Some of the unconventional behavior is justified: it brings out more substance at the cost of less space, oftentimes. It can be distracting and irritating, too. But the use of “I” in serious opinions writing, I take profound umbrage with.
The battle between Congress and our loyal search engines, stalking-enablers and information-providers was styled like this: entrepreneurs against the entertainment titans, providers of absurd salaries to equally absurd figures like the Kardashians; a battle of the new and just versus the old and stubborn.
There’s nothing quite like a professor’s opinion to end a debate. Replacing your own thoughts with the comfortable ability to endorse something that seems respectable, even if foreign, is easy and natural. So professors rarely make their opinions known in discussion, if only to prevent section from becoming lousy with students parroting them back until the debate devolves into unthinking stagnancy.
A wide array of statements we term insensitive or coarse is thought to reflect so strongly on the character of their speakers that they are put beyond public redemption. But consider the music that will be ringing in bars and clubs across the country this Friday night. That we should delight in lyrics so blatantly wrongheaded when upholding a culture so sensitive it often oppresses controversial debate is so ridiculous it defies explanation.
Before we arrived here, we all heard the obligatory generalities about college. The stories are even more enthusiastic when it comes to Stanford grads. “It was insane. I did so much. I learned so much. I met so many great people. I’ll never forget this one time...”
Over the last two centuries, science has progressed to the point where, if something can’t be explained, we have faith that it is simply a matter of time until it is. Science has made us healthier and more secure. It has given us ground-shaking new media. We often forget that there was a time when the best possible means of understanding distant happenings was either an engraving or word of mouth. Now we can now transport actual sensory information across tremendous distances instantaneously. Science has made us, more than ever before, in control and in the know. It has been an empowering force; no longer do we need to cower in fear of inexplicable misfortunes.
It’s very difficult to imagine any of these people could be elected after the scrutiny of a national campaign, even if the opposition were much weaker than the dynamic Obama. It’s even harder to think about a realistic scenario where any of the three could pilot the United States through the economic and diplomatic complexities of the upcoming ‘10s with any more subtlety than a sledgehammer. Though that seems a widely known fact, they are still very popular. I cannot help but ask why.
In the ‘60s, the question “what is art?” was answered by a chorus of “anything.” Since then, our culture has paid a high price. I gave up going to see anything made after 1917 when I saw a toilet bowl in the Whitney Museum. There was an American Standard toilet in one of America’s most renowned modern art museums. I was told it was a thought piece. Personally, I thought there was very little there. In September, I decided to go back. I saw vintage video games and machinery made to do odd things. I had an N64. I’ve already seen them in action.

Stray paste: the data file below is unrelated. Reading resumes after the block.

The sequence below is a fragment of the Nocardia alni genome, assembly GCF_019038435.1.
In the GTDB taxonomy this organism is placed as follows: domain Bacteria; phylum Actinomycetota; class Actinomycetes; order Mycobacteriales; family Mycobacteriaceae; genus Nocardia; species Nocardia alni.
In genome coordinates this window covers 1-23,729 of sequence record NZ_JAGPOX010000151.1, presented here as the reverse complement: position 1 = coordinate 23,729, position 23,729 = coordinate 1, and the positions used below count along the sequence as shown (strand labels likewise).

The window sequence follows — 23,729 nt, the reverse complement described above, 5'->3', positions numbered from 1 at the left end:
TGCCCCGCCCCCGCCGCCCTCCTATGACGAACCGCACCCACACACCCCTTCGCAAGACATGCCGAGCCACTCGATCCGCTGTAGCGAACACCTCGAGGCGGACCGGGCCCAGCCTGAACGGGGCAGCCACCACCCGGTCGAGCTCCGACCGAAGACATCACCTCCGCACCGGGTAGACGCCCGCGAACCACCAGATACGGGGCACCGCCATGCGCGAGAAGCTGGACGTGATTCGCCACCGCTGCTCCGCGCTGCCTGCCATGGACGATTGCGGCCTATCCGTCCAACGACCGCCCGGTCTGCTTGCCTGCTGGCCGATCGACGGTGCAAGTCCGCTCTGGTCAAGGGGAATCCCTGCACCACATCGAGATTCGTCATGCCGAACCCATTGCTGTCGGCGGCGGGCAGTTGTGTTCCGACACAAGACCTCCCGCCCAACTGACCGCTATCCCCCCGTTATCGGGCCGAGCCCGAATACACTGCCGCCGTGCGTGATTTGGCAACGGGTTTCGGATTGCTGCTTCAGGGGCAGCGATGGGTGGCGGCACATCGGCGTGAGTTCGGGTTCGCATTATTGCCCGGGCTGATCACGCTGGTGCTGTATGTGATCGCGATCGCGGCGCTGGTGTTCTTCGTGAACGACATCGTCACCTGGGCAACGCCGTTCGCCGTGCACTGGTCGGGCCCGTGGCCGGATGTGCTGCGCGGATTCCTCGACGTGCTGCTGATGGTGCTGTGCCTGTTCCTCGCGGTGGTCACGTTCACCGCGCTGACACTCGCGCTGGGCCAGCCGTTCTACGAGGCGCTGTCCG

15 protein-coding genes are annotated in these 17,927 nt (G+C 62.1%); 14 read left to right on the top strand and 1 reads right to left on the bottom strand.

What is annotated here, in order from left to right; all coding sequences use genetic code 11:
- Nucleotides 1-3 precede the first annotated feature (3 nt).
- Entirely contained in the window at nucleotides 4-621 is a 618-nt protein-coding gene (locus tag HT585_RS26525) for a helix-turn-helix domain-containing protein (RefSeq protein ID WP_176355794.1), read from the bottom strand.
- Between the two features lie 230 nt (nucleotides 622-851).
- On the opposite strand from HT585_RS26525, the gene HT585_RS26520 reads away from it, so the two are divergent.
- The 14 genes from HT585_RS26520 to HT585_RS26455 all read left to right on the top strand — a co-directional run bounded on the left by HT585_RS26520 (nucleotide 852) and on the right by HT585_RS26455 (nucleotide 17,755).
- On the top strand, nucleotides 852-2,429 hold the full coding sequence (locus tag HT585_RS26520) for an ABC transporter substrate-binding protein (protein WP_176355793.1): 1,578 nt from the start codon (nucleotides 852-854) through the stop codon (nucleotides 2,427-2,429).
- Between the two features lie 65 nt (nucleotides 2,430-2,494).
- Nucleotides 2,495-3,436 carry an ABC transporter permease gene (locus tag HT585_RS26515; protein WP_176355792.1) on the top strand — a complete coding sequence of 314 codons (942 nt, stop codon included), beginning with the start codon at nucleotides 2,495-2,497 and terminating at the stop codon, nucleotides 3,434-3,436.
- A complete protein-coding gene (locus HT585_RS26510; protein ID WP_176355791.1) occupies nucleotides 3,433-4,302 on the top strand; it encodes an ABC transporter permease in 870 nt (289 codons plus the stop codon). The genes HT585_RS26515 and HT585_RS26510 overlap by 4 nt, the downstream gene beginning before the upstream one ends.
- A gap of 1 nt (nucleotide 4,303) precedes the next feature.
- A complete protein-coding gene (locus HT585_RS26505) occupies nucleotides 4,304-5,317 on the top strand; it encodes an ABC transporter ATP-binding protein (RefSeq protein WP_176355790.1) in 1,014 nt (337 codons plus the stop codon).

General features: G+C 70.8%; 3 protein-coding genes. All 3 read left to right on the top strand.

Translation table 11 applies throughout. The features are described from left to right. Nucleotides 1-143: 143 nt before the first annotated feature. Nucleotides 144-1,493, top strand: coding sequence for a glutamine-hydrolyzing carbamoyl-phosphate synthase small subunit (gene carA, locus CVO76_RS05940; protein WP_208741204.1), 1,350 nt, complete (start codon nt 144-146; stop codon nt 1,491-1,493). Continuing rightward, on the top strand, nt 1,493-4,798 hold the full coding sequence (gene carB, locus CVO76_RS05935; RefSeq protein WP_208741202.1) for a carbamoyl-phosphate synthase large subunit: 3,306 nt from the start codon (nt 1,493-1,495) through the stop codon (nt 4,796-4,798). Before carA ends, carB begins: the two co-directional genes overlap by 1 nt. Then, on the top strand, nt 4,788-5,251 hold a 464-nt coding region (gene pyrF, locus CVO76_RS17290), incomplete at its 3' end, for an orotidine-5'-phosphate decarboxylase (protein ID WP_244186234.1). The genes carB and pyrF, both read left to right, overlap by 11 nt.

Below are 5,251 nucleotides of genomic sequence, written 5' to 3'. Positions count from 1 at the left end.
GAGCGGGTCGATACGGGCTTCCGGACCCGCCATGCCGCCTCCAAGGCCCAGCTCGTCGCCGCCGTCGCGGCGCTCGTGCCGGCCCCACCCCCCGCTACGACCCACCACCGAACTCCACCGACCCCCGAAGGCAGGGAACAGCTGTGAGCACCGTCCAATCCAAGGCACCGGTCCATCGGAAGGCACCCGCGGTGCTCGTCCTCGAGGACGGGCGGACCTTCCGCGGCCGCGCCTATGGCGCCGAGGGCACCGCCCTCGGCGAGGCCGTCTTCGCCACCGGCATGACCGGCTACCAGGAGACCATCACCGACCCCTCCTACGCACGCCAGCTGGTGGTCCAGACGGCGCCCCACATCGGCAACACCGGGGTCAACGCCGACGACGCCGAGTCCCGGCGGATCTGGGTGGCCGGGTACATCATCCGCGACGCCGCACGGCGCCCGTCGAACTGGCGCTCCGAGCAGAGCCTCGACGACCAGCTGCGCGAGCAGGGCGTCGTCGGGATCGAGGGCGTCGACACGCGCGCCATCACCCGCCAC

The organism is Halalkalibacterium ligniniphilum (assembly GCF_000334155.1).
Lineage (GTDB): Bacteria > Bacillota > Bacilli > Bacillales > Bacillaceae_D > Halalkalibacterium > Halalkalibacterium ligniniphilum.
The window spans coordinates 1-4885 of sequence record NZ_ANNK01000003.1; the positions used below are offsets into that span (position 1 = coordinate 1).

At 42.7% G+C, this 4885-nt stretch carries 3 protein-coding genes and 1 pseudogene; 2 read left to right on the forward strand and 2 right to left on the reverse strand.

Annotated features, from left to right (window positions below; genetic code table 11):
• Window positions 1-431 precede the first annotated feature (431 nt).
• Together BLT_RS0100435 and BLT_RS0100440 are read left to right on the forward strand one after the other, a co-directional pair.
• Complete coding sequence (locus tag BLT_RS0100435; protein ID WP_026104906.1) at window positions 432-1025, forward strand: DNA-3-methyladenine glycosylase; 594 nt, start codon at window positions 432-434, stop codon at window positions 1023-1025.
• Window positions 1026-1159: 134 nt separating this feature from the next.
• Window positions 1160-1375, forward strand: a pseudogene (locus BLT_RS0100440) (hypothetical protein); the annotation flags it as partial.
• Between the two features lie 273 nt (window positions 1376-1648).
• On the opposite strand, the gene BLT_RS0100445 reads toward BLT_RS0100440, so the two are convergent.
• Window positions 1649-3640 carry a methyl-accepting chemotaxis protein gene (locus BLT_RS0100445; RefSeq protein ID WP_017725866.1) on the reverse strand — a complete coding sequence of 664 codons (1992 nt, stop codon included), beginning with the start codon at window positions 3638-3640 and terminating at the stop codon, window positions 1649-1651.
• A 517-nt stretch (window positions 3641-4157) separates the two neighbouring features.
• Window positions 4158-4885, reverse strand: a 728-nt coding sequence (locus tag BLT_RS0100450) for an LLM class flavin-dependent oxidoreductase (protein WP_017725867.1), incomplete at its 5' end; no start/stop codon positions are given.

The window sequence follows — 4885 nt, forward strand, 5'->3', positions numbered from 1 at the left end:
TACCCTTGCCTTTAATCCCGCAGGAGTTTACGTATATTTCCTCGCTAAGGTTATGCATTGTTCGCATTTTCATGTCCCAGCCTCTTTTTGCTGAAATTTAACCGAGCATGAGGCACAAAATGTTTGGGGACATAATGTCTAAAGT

Occupy Wall Street (OWS) has built its ideology on a historical fallacy. If we believe its folksy altruism, that small businesses that limited their ambition to small markets and derided the desire to move forward gave America its wealth, we deceive ourselves. Occupy Wall Street has to come to terms with the fact that the utopia that they believe predated the repeal of the Glass-Steagall Act, and whose weakening required that act initially was not responsible for creating the middle class it so dearly wants. America, in large part, owes its success to its biggest businesses.
In every case it seems unfair to hold the hosts of parties culpable for the mistakes of their guests when it comes to alcohol. It is after all, a drug that takes time to have an effect, affects people in different and non-obvious ways, and often is consumed in a setting that makes it difficult to keep track of any given person’s intake. It seems harsh indeed, in light of these realities, that fraternities are generally held responsible for people who act irresponsibly with alcohol.
The ASSU has never seemed to be a very serious organization; a close look at this year’s version (2.0? really?) reveals an inauspicious picture.
It is not a bad thing that Stanford is a very liberal place. This is true of most colleges and often signals a healthy amount of empathy and involvement. Perhaps it could even be said that the left-leaning nature of our campus serves to show that we recognize the troubles many face outside of our lovely bubble. What’s bad, though, is letting the absence of another side let introspection, reflection and refinement of one’s own views fall by the wayside.